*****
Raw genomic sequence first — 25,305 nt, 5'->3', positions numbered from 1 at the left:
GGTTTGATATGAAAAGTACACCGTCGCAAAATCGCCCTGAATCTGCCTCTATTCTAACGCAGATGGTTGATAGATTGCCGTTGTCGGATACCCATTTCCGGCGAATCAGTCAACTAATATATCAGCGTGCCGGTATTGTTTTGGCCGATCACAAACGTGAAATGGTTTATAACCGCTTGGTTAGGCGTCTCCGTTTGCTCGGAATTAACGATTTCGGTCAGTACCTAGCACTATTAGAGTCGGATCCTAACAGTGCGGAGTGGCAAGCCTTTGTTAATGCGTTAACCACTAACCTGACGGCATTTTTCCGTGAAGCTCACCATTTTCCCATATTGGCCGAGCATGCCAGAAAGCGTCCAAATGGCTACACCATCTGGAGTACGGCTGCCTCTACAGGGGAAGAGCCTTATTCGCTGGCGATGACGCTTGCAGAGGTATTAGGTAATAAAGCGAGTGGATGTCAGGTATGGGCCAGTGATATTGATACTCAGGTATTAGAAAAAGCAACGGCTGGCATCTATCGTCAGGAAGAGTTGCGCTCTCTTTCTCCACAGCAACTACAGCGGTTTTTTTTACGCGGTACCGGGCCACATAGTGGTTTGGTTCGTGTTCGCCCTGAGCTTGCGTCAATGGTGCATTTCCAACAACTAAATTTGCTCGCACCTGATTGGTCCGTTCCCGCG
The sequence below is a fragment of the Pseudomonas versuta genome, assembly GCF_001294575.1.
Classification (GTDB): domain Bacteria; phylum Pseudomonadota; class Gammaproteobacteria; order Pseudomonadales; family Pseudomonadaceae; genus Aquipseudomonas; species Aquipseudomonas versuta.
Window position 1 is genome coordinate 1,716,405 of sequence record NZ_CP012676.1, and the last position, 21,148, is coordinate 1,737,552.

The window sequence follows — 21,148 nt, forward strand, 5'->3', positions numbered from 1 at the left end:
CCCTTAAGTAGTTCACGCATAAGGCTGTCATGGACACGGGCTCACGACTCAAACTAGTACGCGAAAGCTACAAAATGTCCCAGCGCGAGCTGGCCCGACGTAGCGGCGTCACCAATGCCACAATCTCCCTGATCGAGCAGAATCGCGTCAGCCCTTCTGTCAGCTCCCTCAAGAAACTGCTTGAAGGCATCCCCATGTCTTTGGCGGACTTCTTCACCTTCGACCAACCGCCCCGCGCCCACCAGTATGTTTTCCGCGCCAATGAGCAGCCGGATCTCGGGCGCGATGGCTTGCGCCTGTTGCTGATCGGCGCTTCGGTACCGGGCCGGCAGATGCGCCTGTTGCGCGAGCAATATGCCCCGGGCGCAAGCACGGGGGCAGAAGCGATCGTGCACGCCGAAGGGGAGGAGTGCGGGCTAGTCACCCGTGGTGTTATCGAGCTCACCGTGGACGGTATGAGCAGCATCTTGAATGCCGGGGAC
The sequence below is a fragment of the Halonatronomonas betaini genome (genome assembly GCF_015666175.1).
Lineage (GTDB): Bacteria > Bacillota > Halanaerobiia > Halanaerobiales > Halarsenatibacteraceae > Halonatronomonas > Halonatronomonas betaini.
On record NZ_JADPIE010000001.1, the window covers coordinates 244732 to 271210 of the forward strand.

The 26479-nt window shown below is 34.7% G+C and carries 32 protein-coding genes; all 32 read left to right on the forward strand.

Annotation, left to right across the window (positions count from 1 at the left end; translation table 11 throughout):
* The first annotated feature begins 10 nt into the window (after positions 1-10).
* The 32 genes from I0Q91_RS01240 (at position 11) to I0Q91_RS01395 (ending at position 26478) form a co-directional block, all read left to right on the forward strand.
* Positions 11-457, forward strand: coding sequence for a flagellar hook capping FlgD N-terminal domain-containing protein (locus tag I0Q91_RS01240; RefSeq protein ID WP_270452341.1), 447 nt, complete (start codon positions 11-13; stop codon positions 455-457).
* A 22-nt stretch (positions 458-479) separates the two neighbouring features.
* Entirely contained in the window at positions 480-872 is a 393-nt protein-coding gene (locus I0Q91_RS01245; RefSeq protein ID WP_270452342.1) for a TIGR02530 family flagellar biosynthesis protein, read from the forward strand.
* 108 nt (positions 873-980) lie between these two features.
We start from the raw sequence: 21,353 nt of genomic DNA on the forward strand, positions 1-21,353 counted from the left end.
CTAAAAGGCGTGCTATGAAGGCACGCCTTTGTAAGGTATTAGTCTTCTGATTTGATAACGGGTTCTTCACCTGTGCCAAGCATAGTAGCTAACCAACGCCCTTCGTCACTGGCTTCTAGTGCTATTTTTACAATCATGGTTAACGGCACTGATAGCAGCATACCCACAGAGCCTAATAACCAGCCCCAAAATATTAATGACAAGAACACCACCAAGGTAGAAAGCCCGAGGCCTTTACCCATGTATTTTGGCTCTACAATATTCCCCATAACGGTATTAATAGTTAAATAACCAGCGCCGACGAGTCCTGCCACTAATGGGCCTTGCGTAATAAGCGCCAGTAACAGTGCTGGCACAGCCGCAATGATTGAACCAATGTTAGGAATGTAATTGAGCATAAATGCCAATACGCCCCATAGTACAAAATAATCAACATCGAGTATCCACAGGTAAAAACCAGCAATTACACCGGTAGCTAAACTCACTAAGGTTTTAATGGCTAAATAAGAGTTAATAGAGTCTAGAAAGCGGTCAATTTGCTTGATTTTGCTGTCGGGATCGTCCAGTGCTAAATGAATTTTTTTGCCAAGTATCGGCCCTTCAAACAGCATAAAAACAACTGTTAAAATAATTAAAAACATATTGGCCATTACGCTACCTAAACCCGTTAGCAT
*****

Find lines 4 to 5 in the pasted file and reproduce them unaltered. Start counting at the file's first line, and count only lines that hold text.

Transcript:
Classification (GTDB): domain Bacteria; phylum Pseudomonadota; class Gammaproteobacteria; order Pseudomonadales; family Pseudomonadaceae; genus Aquipseudomonas; species Aquipseudomonas versuta.
Window position 1 is genome coordinate 1,716,405 of sequence record NZ_CP012676.1, and the last position, 21,148, is coordinate 1,737,552.